have a recognised relationship depth with the concept of deposit insurance and its relationship with prudential
with prudential standards. standards. Although the literature tends to conclude that their respective roles
overlap, the experience of the last few years, especially in the United States, has
highlighted the importance of deposit guarantee schemes in preventing bank runs
and hence their contribution to financial stability. However, if they are to be
effective in providing protection, security and stability, there are certain pitfalls
that must be avoided. In order to be accepted, they also need to suit the local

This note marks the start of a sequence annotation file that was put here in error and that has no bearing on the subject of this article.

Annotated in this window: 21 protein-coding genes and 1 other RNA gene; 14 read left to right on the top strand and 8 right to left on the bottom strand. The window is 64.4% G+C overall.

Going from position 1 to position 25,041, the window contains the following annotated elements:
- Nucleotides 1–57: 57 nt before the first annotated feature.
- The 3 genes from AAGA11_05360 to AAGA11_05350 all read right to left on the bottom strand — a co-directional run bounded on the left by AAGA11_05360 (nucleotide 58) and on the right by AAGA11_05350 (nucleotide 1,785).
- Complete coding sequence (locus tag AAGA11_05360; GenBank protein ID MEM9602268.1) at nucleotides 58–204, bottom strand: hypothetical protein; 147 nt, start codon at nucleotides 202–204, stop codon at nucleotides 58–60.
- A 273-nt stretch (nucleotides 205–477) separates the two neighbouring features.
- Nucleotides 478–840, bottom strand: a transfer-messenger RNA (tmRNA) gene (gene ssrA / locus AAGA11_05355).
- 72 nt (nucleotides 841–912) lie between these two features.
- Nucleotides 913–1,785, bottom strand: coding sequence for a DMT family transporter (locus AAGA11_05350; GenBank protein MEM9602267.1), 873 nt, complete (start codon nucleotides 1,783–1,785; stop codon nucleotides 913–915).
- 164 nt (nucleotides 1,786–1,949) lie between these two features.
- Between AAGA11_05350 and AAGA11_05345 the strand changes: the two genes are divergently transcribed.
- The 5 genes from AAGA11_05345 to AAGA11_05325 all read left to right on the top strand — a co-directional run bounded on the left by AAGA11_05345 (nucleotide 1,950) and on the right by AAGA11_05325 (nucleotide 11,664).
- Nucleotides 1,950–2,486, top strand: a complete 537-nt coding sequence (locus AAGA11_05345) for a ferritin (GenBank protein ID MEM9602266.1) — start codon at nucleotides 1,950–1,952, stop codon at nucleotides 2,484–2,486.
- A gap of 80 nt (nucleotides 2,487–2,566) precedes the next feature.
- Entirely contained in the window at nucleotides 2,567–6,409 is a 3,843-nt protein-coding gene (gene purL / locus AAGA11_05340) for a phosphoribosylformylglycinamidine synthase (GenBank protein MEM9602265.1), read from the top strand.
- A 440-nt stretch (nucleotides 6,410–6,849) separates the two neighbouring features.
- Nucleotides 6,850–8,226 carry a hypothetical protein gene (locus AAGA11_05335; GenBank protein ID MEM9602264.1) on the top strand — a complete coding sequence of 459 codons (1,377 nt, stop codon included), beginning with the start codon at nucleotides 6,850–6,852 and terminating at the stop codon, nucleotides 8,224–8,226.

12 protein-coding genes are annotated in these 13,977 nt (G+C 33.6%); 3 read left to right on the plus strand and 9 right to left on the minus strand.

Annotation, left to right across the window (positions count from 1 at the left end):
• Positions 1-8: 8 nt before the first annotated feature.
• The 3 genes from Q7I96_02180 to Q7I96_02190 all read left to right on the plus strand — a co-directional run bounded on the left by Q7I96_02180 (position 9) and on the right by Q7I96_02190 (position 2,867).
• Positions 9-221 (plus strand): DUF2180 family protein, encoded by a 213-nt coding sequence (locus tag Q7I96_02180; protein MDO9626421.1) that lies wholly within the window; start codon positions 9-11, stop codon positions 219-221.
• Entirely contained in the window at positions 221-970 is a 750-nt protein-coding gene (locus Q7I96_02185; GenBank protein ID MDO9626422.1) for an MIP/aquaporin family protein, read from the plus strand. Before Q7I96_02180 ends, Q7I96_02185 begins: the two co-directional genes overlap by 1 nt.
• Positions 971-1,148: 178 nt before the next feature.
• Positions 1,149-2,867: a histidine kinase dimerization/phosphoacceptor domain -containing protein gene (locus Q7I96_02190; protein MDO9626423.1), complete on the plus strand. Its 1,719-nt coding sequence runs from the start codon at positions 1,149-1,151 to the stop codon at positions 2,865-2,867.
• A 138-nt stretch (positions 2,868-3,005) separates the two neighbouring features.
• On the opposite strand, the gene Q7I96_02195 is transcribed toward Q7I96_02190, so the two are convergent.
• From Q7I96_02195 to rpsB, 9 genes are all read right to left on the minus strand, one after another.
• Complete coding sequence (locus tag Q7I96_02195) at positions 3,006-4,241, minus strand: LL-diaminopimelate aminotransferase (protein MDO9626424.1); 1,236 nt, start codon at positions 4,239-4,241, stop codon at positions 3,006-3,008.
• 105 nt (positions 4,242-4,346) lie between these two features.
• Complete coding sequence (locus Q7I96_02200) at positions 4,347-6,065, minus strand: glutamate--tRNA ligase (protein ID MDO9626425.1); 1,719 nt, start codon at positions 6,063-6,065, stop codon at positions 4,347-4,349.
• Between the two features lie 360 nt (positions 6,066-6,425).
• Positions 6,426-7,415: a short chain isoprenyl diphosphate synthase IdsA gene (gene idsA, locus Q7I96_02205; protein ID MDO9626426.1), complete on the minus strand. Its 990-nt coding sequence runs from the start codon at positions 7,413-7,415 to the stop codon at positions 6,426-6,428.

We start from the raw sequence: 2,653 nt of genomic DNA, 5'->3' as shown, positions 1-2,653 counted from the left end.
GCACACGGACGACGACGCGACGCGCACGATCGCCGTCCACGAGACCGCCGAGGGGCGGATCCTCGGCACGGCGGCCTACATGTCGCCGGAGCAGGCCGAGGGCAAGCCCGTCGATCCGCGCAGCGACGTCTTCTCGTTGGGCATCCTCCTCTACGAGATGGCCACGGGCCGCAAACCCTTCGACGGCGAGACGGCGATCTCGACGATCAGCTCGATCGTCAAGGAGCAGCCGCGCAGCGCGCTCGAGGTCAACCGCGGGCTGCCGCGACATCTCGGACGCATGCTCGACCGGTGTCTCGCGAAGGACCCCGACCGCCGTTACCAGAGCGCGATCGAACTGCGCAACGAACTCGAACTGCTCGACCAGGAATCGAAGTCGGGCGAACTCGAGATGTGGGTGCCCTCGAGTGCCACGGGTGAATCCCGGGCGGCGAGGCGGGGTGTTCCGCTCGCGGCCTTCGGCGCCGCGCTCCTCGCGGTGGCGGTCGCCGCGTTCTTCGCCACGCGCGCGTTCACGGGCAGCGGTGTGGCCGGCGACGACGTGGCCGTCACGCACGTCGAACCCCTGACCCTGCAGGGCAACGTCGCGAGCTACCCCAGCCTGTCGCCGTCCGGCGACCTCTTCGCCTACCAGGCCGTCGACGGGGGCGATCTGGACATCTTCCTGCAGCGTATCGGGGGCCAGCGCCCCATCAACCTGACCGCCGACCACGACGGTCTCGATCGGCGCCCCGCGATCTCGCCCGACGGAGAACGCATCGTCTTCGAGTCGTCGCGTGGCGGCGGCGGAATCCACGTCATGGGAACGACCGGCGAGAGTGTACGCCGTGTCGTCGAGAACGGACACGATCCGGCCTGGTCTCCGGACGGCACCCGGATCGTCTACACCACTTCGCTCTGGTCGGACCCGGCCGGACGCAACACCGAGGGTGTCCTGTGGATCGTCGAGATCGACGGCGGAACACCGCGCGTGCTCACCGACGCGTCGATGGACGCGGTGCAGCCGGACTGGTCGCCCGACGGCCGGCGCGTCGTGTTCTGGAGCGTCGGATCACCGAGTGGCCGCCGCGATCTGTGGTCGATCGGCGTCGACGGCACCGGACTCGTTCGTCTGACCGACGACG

economic, legal, accounting and prudential environment. This is why there is such
a variety of schemes in existence around the world today.
As economies and financial markets open up, it is time to consider this
issue in the international context.
1.1. The aims of a deposit guarantee scheme
The main aims of these The primary object of any deposit guarantee scheme is, of course, to
schemes are depositor provide protection and thus allow depositors to be quickly repaid should a financial
protection… institution default. But the macroeconomic implications and possible side-effects of
such schemes are considerable.
…and financial stability. Indeed, one of the avowed goals of deposit guarantee is the promotion of
financial stability. The first schemes were introduced in the 1930s to alleviate the
situation created by the financial crises that arose during that period, when banks
were faced with massive demand for deposit withdrawals (so-called “bank runs”)